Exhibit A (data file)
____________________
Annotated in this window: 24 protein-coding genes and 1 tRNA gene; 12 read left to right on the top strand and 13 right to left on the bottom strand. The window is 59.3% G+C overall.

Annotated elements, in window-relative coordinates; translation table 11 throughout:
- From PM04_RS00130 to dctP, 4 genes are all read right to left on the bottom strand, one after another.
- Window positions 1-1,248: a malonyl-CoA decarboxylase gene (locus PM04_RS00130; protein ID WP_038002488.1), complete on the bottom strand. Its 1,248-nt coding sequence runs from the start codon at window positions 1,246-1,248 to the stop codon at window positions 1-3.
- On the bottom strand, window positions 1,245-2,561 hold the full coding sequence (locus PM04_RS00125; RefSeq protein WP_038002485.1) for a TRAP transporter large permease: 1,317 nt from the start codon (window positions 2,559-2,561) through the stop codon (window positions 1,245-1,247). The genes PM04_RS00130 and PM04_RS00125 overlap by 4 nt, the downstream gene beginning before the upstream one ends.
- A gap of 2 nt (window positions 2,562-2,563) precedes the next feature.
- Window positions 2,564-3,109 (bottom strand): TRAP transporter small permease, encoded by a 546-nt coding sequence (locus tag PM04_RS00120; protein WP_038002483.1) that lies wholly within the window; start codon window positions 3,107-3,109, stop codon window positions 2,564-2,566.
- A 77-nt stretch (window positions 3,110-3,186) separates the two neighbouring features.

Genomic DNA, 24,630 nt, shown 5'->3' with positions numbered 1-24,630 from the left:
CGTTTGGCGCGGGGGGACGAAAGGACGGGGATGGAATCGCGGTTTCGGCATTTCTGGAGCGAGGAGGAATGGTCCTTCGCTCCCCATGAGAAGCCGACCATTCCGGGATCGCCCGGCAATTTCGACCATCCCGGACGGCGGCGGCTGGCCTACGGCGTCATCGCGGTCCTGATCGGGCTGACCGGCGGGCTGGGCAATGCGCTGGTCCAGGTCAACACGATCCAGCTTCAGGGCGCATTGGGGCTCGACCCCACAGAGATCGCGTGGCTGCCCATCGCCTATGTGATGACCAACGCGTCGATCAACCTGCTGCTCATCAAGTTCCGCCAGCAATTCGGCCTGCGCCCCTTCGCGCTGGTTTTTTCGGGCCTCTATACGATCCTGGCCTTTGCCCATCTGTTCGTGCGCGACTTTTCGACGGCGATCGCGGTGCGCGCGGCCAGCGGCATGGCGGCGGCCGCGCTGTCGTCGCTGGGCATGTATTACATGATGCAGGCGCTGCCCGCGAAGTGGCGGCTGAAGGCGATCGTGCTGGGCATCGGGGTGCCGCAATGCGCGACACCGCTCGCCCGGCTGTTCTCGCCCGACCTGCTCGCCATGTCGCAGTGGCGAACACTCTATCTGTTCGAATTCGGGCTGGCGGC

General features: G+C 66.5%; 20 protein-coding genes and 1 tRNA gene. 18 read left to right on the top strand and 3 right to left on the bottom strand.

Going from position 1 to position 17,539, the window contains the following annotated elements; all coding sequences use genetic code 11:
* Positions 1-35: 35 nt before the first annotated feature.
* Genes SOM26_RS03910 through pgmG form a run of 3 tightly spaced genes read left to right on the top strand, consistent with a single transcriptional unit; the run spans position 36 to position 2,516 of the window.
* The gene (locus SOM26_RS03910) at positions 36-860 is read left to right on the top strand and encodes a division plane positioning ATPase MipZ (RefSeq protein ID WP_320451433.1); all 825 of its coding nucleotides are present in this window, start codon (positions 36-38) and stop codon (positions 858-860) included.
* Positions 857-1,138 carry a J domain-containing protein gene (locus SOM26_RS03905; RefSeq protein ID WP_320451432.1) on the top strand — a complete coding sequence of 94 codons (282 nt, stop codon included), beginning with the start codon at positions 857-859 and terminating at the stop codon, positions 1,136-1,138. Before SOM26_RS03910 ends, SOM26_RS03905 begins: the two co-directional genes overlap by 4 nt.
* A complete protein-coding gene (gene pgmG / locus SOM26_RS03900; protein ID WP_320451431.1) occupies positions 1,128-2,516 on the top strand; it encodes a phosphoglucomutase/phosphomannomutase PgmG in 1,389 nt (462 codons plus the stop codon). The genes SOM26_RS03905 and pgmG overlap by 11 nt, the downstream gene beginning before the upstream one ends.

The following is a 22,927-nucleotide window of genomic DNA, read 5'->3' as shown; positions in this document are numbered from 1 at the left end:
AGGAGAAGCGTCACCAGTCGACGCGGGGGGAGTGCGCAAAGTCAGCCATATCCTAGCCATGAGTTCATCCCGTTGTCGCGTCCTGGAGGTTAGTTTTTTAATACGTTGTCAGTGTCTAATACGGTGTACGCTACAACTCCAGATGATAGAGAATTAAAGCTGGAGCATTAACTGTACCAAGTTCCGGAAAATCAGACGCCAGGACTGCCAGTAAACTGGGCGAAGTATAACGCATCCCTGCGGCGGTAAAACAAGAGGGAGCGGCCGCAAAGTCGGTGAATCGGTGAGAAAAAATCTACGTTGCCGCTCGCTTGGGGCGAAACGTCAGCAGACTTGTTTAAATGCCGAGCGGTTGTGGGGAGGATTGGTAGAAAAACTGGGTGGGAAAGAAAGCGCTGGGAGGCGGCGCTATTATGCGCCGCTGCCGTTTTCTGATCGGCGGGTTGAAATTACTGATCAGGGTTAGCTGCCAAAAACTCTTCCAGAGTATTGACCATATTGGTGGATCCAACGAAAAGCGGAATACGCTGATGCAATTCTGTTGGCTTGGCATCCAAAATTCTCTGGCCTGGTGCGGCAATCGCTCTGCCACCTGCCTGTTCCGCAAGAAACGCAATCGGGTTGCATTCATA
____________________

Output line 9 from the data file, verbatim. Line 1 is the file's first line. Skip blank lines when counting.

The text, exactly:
Genomic DNA, 24,630 nt, shown 5'->3' with positions numbered 1-24,630 from the left: